Following the steps set out in Saucier v. Katz, 533 U.S. 194, 121 S.Ct. 2151, 150 L.Ed.2d 272 (2001), the court first determined that, if all the facts were viewed in favor of the Adamses, Speers had violated the Fourth Amendment. Id. at 201, 121 S.Ct. 2151. The court stated that it is unreasonable for a police officer to “seize an unarmed, non-dangerous suspect by shooting him dead.” Tennessee v. Garner, 471 U.S. 1, 11, 105 S.Ct. 1694, 85 L.Ed.2d 1 (1985). Serious questions, unresolvable by summary judgment, existed “as to the objective reasonableness of Officer Speers [firing] six rounds into Alan's vehicle in the absence of warning.”
The second Saucier step was for the court to ask if Speers could have reasonably believed that his conduct did not violate the Constitution. See Saucier, 533 U.S. at 205, 121 S.Ct. 2151. Speers is off the hook if, on the facts before us, he had the reasonable belief that his conduct was lawful. In short, Speers is not held to a correct constitutional reading, only to a reasonable one. See id. The district court concluded that Speers was unreasonable in believing that the law permitted him to fire six rounds at Alan's vehicle. Accordingly, the district court denied him qualified immunity.
Reviewing de novo the district court's denial, we find its judgment impeccable. On the facts presented by the Adamses and the disciplinary report of the CHP itself, a jury could find Speers to be an officer off on a mission of his own creation, abandoning his assignment, picking up a buddy for no apparent reason except the excitement of the chase, barging in ahead of the police already engaged in pursuit, once attempting to use force against Alan and twice doing so, creating each time a serious hazard for himself as well as Alan, and finally stepping out of his patrol car and, without warning and without the need to defend himself or the other officers, killing Alan. Shooting of this sort was established as unconstitutional by Tennessee v. Garner, supra, almost twenty years ago. See Vaughan v. Cox, 343 F.3d 1323 (11th Cir.2003), on remand from 536 U.S. 953, 122 S.Ct. 2653, 153 L.Ed.2d 830 (2002). No officer acting reasonably in these circumstances could have believed that he could use deadly force to apprehend Alan.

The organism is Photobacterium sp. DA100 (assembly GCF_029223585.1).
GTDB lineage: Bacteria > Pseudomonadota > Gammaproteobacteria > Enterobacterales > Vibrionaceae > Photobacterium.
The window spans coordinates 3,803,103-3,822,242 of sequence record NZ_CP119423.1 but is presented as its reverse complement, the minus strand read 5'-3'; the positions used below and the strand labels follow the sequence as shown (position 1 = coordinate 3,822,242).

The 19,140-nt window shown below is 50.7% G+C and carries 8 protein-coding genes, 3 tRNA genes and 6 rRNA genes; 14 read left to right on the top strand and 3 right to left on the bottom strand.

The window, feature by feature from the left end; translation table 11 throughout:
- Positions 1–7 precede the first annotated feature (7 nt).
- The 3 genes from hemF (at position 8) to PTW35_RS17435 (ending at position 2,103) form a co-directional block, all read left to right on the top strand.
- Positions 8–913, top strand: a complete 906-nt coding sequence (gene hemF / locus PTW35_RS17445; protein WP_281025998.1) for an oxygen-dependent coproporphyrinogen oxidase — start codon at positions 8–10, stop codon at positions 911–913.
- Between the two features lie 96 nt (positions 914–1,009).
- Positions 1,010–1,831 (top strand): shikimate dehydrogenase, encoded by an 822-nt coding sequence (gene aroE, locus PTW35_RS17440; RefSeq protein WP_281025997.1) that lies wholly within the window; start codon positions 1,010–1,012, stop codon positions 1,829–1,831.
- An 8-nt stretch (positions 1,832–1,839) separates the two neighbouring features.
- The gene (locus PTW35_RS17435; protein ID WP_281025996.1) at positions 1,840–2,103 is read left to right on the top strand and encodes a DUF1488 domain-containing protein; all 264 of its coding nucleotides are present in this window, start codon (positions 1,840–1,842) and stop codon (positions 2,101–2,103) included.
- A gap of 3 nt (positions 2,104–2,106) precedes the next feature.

The Supreme Court recently stated the governing law in Brosseau v. Haugen, 543 U.S. 194, 125 S.Ct. 596, 160 L.Ed.2d 583 (2004). Two decisions of circuit courts were there cited by the Supreme Court as examples of cases where it was reasonable for an officer to shoot: Cole v. Bone, 993 F.2d 1328 (8th Cir.1993); Smith v. Freland, 954 F.2d 343 (6th Cir.1992). In Cole the officer had probable cause to believe that the suspect's truck “posed an imminent threat of serious physical harm to innocent motorists as well as to the officers themselves.” 993 F.2d at 1333. In Smith, the suspect was cornered at the back of a street, but freed his car and began speeding down the street. The Sixth Circuit noted that the suspect “had proven that he would do almost anything to avoid capture” and that he posed a major threat to officers at the end of the street. Smith, 954 F.2d at 347. In Brosseau itself, the officer twice ordered the suspect to get out of his car and then broke the window on the driver's side with her handgun. The officer then tried to grab the car keys and struck the suspect with the barrel and butt of her gun. Undeterred, the suspect put the key in the ignition and started his car. The officer fired because she was fearful for the safety of the other officers. The suspect survived the single shot but subsequently pleaded guilty to driving in wilful or wanton disregard for the lives of others. Brosseau, 543 U.S. at 196-197, 125 S.Ct. 596. The Supreme Court held that Brosseau was entitled to qualified immunity because her actions fell in the “ ‘hazy border between excessive and acceptable force.’ ” Id. at 201, 125 S.Ct. 596 (quoting Saucier, supra, at 206, 121 S.Ct. 2151).
At the same time the Supreme Court reaffirmed the rule of Tennessee v. Garner that the shooting of an unarmed, non-dangerous suspect to prevent the suspect's flight is a violation of the Fourth Amendment and that cases would occur where such a violation was “obvious.” Id. at 199, 125 S.Ct. 596.
Accepting the Adamses' facts as true, this case falls within the obvious: the absence of warning and the lack of danger to the shooter or others distinguish the case from Cole, Smith, and Brosseau. On these facts, Officer Speers was not entitled to qualified immunity.
NOONAN, Circuit Judge.